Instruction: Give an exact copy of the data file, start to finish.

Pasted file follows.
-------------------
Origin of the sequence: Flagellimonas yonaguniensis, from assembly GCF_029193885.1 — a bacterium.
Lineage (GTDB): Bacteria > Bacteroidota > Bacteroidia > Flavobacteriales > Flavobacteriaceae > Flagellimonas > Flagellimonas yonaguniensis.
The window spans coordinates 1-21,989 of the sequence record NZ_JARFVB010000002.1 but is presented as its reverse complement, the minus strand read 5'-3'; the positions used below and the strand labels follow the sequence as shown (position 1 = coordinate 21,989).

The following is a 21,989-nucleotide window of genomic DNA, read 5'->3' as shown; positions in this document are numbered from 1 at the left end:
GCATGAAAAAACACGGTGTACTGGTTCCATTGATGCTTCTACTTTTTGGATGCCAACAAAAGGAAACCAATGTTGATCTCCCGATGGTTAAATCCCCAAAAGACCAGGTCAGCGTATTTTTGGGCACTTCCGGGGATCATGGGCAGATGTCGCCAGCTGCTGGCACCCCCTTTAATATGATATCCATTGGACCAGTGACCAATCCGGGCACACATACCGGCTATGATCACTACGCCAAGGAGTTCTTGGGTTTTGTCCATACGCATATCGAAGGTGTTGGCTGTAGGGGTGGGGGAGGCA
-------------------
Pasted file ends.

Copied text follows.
Origin of the sequence: Flagellimonas yonaguniensis, from assembly GCF_029193885.1 — a bacterium.
Lineage (GTDB): Bacteria > Bacteroidota > Bacteroidia > Flavobacteriales > Flavobacteriaceae > Flagellimonas > Flagellimonas yonaguniensis.
The window spans coordinates 1-21,989 of the sequence record NZ_JARFVB010000002.1 but is presented as its reverse complement, the minus strand read 5'-3'; the positions used below and the strand labels follow the sequence as shown (position 1 = coordinate 21,989).

The following is a 21,989-nucleotide window of genomic DNA, read 5'->3' as shown; positions in this document are numbered from 1 at the left end:
GCATGAAAAAACACGGTGTACTGGTTCCATTGATGCTTCTACTTTTTGGATGCCAACAAAAGGAAACCAATGTTGATCTCCCGATGGTTAAATCCCCAAAAGACCAGGTCAGCGTATTTTTGGGCACTTCCGGGGATCATGGGCAGATGTCGCCAGCTGCTGGCACCCCCTTTAATATGATATCCATTGGACCAGTGACCAATCCGGGCACACATACCGGCTATGATCACTACGCCAAGGAGTTCTTGGGTTTTGTCCATACGCATATCGAAGGTGTTGGCTGTAGGGGTGGGGGAGGCA